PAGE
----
5.  Napoleon, video and discussion of his style of leadership.  Visit to Napoleon Museum; Readings from:  Napoleon on Project Management: Timeless Lessons in Planning, Execution, and
Leadership, by Jerry Manas,Thomas Nelson Publisher, 2006. 
6.  Class Activity, two groups, compare and contrast the leadership styles of Caesar and Napoleon. 
7.  Abraham Lincoln, Qualities that Made Lincoln a Great Leader, Leadership Lessons from Abraham Lincoln: A Conversation with Doris Kearns Goodwin (HBR); Abraham Lincoln and the Global Economy (HBR), Lincoln and the Mt. Rushmore Phenomenon, Emilio Iodice, 2009. 
8.  Twentieth Century Leaders, video;  Martin Luther King, Readings, Letter from Birmingham Jail of April 16th, 1963 (African Studies Center, University of Pennsylvania); I have a Dream Speech of Aug. 28th, 1963 as published in Huffing ton Post of Jan.17th, 2011; Eight Leadership Lessons from Dr. Martin Luther King, Michael Hyatt, Intentional Leadership, Internet Site, January 18th, 2010. 
9.  Women and Leadership: Oprah Winfrey, April 17th, 2009, (HBR); Margaret Thatcher, November 5th, 1996, (HBR).

10.  Women and Leadership, Video on Eleanor Roosevelt, Readings from Leadership the Eleanor Roosevelt Way: Timeless Strategies from the First Lady of Courage, Robin Gerber, Prentice Hall, 2003. 
11. Dictatorial Leadership; Video on Mussolini, Readings on Hitler, Mussolini, Stalin from Inside Europe by John Gunther, Harper Brothers, 1938. 
12. On site visit to Piazza Venezia where Mussolini delivered his speeches. Reading of Mussolini’s speeches declaring war on France, England and US. 
13. Leadership and American Presidents, Readings from: The Presidential Difference, Fred I. Greenstein, 3rd Edition, Princeton University Press, 2009. 
 

Reaction Reports to Readings(required for all classes except lectures 4, 6 and 12 which include two site visits and a class exercise.)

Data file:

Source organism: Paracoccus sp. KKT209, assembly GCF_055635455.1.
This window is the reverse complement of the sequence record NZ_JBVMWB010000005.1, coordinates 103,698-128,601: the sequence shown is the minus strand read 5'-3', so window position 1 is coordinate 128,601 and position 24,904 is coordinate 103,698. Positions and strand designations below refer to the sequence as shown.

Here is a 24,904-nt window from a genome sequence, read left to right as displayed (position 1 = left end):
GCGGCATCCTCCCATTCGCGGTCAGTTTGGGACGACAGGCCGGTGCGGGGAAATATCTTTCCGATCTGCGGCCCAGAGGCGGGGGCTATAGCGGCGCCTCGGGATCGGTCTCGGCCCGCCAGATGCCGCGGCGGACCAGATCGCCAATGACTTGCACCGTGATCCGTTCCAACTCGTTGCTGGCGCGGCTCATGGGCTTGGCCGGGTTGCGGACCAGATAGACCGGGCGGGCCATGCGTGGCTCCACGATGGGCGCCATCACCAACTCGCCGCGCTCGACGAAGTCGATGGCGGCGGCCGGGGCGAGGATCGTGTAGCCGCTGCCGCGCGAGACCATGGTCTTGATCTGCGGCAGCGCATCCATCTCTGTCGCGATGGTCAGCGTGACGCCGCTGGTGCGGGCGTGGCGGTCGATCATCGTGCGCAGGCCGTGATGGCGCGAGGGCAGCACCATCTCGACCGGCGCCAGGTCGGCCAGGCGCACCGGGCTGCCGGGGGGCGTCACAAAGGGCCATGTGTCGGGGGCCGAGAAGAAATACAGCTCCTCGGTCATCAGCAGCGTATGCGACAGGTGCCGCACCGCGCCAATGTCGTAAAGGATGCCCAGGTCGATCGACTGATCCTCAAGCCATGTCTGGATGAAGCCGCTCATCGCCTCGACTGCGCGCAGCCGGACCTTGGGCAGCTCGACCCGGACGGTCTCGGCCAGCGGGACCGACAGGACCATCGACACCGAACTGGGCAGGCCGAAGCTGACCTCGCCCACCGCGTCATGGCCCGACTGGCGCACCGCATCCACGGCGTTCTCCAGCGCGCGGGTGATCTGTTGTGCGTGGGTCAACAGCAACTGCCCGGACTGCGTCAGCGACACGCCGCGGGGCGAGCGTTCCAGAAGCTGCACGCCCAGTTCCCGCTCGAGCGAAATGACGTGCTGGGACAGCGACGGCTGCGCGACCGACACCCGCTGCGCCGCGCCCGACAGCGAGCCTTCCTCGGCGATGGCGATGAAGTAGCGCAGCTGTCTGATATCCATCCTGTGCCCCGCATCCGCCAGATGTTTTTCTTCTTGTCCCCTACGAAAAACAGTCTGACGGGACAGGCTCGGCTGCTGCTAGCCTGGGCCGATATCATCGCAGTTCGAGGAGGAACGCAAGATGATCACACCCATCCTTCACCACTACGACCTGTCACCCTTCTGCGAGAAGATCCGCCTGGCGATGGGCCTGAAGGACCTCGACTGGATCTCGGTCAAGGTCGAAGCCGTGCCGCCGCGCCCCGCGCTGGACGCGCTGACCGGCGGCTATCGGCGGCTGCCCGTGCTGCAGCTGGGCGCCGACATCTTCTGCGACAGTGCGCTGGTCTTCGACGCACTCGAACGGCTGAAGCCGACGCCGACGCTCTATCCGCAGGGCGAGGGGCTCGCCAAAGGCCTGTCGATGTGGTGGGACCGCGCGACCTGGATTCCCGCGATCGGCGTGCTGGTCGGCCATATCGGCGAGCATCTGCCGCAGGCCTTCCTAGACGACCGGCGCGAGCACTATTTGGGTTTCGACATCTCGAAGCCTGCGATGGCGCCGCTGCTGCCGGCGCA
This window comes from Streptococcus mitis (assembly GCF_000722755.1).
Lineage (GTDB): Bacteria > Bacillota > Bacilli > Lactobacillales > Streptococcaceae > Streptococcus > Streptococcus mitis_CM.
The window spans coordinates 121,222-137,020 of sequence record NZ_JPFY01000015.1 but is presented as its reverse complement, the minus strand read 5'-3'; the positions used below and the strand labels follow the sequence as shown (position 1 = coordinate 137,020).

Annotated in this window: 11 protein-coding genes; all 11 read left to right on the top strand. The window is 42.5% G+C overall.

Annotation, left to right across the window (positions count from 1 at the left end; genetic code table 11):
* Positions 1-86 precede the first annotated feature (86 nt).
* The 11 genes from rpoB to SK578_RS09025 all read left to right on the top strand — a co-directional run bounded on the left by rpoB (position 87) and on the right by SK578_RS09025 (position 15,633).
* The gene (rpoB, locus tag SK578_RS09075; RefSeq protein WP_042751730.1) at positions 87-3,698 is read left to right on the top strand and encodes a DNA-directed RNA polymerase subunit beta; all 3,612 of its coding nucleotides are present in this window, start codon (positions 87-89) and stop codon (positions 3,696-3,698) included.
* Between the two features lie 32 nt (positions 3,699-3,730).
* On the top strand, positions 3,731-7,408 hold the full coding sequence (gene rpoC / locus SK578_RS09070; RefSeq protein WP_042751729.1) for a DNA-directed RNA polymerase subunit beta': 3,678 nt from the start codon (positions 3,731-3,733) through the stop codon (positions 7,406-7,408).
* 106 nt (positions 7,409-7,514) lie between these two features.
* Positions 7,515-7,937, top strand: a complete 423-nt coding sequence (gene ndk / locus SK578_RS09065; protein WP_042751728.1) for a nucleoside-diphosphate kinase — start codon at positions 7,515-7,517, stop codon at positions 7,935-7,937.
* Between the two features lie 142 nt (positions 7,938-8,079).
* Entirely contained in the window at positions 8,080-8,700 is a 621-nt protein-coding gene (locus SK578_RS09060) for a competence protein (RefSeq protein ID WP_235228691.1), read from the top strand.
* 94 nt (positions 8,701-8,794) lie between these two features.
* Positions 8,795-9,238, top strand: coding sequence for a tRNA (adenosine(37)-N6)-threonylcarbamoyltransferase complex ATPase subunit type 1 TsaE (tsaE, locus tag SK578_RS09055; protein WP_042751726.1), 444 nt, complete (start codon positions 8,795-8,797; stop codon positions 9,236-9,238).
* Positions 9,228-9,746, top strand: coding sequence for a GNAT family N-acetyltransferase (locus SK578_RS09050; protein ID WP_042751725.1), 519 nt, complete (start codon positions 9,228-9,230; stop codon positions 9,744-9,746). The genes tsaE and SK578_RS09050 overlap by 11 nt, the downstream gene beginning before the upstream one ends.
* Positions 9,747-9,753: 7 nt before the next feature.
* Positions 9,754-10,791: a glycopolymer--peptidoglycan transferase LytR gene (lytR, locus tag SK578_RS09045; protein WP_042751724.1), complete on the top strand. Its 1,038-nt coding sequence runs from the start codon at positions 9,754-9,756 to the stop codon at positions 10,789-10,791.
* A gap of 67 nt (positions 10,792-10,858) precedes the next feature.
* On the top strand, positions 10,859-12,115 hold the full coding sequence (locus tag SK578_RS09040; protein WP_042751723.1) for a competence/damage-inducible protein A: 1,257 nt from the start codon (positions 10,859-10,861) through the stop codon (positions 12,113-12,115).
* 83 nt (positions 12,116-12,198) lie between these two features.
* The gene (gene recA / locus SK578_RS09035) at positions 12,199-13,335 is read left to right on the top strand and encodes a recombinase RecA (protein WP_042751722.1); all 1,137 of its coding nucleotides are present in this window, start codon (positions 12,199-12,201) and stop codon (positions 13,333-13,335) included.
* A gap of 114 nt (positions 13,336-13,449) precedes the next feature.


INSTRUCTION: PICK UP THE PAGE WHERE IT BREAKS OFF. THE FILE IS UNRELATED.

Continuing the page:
Each report is due at the beginning of every class.  It will be no more than one page, 250 words, double spaced, typed that shows your personal observation of the reading and your personal opinion.  Do not summarize or give me back the article.  Show me you read it; understand it and what YOU got out of it. 

Papers

Two 5 to 6 page papers will be required and one final paper to be submitted at the last class.

First Paper:  Contrast the essentials of Dictatorial vs. Democratic leadership citing specific examples from the political and private sector.  Show how character and integrity play a role in each case.

  • 5 to 6 pages in length
  • Typed, double spaced
  • Standard citations
  • Cover sheet
  • Due: TBA

 

Second Paper: Explain the challenges that women and minorities face in terms of assuming positions of leadership.   Show examples of successful leaders in addition to the ones discussed in class.  Explain the key secrets to their success and their values.

  • 5 to 6 pages in length
  • Typed, double spaced
  • Standard citations
  • Cover sheet
  • Due: TBA

 

Final Paper Given the various theories and examples presented in this class, and given your understanding of the materials and readings, define leadership. In doing so, explain and define at least eight principles that you consider to be the core (sine-qua-non) “Universal Principles of Leadership.” Show how these principles are lived out in the life of one specific leader we have discussed in class and two leaders (at least one from business) that you may choose.

  • 8 to 10 pages in length
  • Typed, double spaced
  • Standard citations
  • Cover sheet
  • Due: On regularly scheduled final exam date.

 

Attendance: No more than 2 unexcused absences are permitted at the Rome Center.

Regular attendance, prompt arrival, active participation, prepared with having read materials.  

Grading System

20% Reaction Reports

10% Class Participation which includes regular attendance, prompt arrival, active participation, prepared with having read materials. 

20% First Paper

20% Second Paper

30% Final Paper 

Office Hours

TBA

Office: John Felice Rome Center, Office of the Director

Telephone Number: 06355 8 8307

Email eiodice@luc.edu  
 
Cell Phones/Food/Drinks: TURN ALL CELL PHONES OFF! FOOD IS NOT ALLOWED IN CLASS, BUT DRINKS ARE PERMITTED.